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Often times I am asked how parents can help. Here are some great suggestions to help your child at home.  First and foremost, keep on top of your child’s progress by monitoring (a least weekly) on-line semester grades.  When a concern arises, discuss it with your child by incorporating the following ideas:


  1. Helping your child to be realistic is very important.  Due to the nature of a high school level Algebra I course, your child might find that he/she must make a greater time commitment to earn A’s and B’s in this course as compared to prior math classes or even the other present 8th grade courses.  You can assist your child by sharing your own personal experiences upon encountering your first high school level class.
  • Encourage resiliency.  The ability to “shake it off”, and start again when things get tough.
  • Help your child to understand that having success with life challenges takes greater effort.  At times it is normal to feel frustrated when doing homework, after all, you have entered a whole new dimension of mathematics.  This is not arithmetic anymore.  Making an attempt, instead of skipping the problem, is your first step toward achieving success.
  • Always be positive.  Offer your child first-hand tools that helped you when you encountered difficulty in a certain academic area. Share your successful methods of study, work ethic, time management, and genuine personal commitment.  These personal devises are invaluable to your child. 



  1. Check in with your child as they are completing homework.  Ask questions such as, “What topic are you working on?”  Even if you understand the skills and concepts, ask your child to demonstrate an example.  When they communicate strategies, understanding is reinforced.
  2. Be sure that your child is modeling techniques that are presented within the reading.  This year your child’s goal is to progress from arithmetic level thinking to algebraic strategic thinking.  It is not acceptable to guess and check to arrive at a solution.  Remind your child, “It’s not about the answer.”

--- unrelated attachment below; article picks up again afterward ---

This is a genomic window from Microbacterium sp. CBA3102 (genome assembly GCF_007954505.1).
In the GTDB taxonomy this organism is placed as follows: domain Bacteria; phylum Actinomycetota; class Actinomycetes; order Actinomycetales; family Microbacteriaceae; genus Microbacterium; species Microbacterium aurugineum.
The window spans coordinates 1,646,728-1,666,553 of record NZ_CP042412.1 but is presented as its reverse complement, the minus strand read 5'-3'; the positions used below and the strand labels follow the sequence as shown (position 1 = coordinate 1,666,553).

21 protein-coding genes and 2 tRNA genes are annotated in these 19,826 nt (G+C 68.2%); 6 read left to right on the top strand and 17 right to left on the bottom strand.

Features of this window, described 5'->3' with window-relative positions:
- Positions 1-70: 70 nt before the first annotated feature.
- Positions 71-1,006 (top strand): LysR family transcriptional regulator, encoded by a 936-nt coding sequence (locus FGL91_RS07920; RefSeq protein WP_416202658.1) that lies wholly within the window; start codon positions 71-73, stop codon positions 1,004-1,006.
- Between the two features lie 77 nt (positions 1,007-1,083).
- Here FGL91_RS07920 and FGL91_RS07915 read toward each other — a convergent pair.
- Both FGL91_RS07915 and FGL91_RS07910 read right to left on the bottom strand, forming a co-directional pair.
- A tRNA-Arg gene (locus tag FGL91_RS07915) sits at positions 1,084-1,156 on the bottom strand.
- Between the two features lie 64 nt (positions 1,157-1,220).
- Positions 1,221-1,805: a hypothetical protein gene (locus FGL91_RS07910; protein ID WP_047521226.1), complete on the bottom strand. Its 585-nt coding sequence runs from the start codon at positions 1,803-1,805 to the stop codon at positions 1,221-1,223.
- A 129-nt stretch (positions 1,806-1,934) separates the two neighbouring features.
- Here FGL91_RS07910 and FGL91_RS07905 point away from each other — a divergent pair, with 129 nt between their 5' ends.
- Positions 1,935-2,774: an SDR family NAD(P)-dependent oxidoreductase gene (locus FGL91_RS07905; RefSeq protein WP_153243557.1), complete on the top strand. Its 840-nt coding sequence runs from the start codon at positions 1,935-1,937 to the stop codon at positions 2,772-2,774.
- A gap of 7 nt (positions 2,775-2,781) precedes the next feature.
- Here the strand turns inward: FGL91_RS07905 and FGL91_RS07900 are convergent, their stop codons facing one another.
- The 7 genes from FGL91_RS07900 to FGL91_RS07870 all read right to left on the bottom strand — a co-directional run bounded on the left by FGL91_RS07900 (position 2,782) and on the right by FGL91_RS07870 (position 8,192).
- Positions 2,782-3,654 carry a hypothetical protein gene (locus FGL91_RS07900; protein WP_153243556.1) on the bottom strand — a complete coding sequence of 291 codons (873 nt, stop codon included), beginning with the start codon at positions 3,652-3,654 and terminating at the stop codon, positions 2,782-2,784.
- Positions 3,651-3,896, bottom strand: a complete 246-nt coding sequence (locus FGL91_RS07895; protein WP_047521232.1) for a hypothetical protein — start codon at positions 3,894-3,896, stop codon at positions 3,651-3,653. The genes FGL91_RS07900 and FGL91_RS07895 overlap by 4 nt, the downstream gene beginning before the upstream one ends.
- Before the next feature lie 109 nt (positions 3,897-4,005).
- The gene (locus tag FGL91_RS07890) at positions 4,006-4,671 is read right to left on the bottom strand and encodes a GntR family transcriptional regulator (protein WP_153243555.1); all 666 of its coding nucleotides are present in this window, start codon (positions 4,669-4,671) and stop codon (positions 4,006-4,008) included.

3. Assess the quality and thoroughness of your child’s assignment.  It is simple for you to see if your child is simply doing homework to avoid a zero, or if your child is completing homework to assess independent mastery of concepts.
  4. Encourage your student to begin studying the moment a test or quiz is announced. Waiting for the night before is not an efficient way of preparing for an assessment.  The night before the test or quiz, their studying should already be done.
  5. Encourage your child to be an active learner.  Be sure he/she is checking solutions in the back of the book.  When an incorrect answer is arrived at, the student should re-visit the problem and try to arrive at the desired solution.  By doing this, your child is able to assess their independent understanding and identify individual tendencies for careless errors. Those examples that cannot be corrected are the examples that your child should ask to be demonstrated in class. 



  1. Help your child to maintain regular attendance.  Each class missed is a skill or concept missed.  It is difficult for a student to rebound from frequent absences.
  2. When absent, ask your child to call a buddy to find out what they have missed in class, follow the agenda or check the website for assignments.



Please be understanding if your child has implemented all of these strategies but is still struggling.  It may be necessary for your child to repeat Algebra I.


It is imperative that a student understands that repeating this course is not a punishment, but rather an advantage.  Having a strong foundation in Algebra I is necessary to be successful in subsequent Mathematics courses at the High School.




The District holds the following policy regarding student work: Teachers may dispose of any student work and other classroom artifacts not returned to students during the school year (such as tests, quizzes, essays and art projects) at any time after September 15th of the following school year.